An interesting aspect presented in our results is the turning point found for many variables at 25 °C. The formation of adsorbed CO on platinum from formic acid is essentially a chemical step, which has, however, an electrochemical nature since the dehydration of formic acid is potential-dependent. Data available in the literature, obtained by means of COad stripping add more important information to the matter, see ref. 47 and references therein. The onset potential for COad oxidation significantly shifts towards less positive values as temperature is increased and, in addition to the oxidation charge, the authors indicate a change in the stability of the COad adlayer depending on the temperature used. A very interesting result is that the COad oxidation charge for Pt(111) shows decreasing values from 270 to 298 K (having its minimum value at 298 K) with a slight increase in the range 298 K < T < 323 K. At 298 K the authors observed the lowest CO coverage(θCO). Once the oscillations found here shows shortest stability window at this very temperature, it seems reasonable to infer that higher oscillatory frequencies are observed for smaller maximum critical θCO. Taking into account that the time necessary to reach a certain critical θCO must increase as θCO increases in oscillatory conditions, the observance of f increasing for 5° < T < 25° and decreasing for 25° < T < 45 °C can be related to the experimental findings47 for the temperature dependence on θCO. In addition, EIS data obtained in the present work reveal smaller values for double layer capacitance, Cdl, at 25 °C in comparison with the neighbour values of temperatures tested, strongly suggesting a less blocked surface at this temperature, as shown in Supplementary Fig. S3. Despite the experimental differences (mainly surface structure, species being oxidized, and the reaction regime itself), it is remarkable the turning point found at 25 °C. The way in which the increase in the CO coverage above 25 °C47 and the higher rates of the LH step observed here during oscillations regime are under numerical investigation at the moment in our Group.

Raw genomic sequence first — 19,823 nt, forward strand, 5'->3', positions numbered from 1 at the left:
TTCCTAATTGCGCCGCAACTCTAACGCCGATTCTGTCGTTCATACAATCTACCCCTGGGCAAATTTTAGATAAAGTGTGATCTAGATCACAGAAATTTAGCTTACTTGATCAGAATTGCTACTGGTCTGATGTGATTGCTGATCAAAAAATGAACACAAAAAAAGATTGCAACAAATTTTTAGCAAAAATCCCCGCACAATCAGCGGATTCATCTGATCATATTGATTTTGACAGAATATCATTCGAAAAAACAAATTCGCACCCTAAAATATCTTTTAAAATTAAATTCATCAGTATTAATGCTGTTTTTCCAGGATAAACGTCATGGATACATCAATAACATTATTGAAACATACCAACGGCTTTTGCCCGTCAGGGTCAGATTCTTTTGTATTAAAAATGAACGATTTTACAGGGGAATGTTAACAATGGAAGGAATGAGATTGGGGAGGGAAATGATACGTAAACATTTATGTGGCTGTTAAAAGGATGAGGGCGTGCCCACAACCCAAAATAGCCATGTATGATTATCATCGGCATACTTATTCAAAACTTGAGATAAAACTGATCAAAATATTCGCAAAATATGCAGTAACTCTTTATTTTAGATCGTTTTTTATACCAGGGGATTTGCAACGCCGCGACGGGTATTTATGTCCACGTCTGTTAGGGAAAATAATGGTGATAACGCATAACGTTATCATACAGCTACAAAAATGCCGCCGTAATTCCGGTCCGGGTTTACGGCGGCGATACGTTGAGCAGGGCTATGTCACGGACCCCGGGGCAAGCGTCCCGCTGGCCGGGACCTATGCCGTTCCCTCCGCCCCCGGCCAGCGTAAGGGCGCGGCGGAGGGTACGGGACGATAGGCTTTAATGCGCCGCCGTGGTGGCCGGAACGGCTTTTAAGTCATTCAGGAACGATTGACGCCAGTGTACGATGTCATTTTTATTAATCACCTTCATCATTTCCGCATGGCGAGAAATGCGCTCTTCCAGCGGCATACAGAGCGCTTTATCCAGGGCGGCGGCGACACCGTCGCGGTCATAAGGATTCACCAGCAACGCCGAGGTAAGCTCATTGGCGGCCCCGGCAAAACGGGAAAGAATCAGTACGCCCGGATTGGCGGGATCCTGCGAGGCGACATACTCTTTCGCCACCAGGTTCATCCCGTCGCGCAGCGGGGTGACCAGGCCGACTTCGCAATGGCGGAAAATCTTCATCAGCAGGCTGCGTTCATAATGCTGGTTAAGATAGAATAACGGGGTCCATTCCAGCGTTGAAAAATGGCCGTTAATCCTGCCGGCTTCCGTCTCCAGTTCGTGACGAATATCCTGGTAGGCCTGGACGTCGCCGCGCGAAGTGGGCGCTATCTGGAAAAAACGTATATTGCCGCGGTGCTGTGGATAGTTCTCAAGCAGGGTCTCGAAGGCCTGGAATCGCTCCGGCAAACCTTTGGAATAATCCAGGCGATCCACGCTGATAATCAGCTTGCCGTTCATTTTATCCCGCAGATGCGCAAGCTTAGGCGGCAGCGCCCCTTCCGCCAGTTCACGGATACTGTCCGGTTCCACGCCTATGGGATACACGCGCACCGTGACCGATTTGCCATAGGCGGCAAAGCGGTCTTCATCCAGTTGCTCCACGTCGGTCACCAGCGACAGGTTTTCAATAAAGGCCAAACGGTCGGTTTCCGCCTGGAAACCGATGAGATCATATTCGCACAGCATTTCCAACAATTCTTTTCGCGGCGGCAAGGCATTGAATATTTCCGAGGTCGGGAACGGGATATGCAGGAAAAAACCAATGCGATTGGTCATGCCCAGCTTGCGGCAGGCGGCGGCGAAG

Back to the temperature dependence of the core oscillator, unusual behavior such as temperature compensation and overcompensation can occur in a network of chemical reactions and be reflected in responses such as the constancy of the oscillatory frequency. Overall, these unconventional temperature dependencies can be conveniently rationalized with the concept of antagonistic balance in which period increasing and decreasing sets of elementary reactions and their respective activation energies are combined to result in oscillatory apparent activation energy52,53. As the region in which the oscillation frequency decreases with temperature, i.e. T > 25 °C, occurs where the LH step, (5), is dominant, we can speculate that this step belongs to the period-increasing set. It is important to recall that there is no available method to classify the individual steps as it is difficult to isolate a given elementary reaction and estimate its role when part of a network.

Conclusions

We report the effect of temperature on the disparate time-scales observed in a model oscillatory surface reaction, namely the electro-oxidation of formic acid on polycrystalline platinum and in acidic media. Already in the short-term dynamics (or of the core oscillator), we found a turning point at 25 °C, where the temperature dependence of most variables changes noticeably. This turning point was also found in the parameter used to study the long-term dynamics. The two regions are characterized by a conventional Arrhenius behavior between 5 °C and 25 °C, and by non-Arrhenius dependence for temperatures between 25 °C and 45 °C, where essentially, the oscillation frequency decreases as the temperature increases. This behavior was related to previously published data on the turning point on the coverage of adsorbed carbon monoxide at 25 °C and also corroborated by the impedance data presented.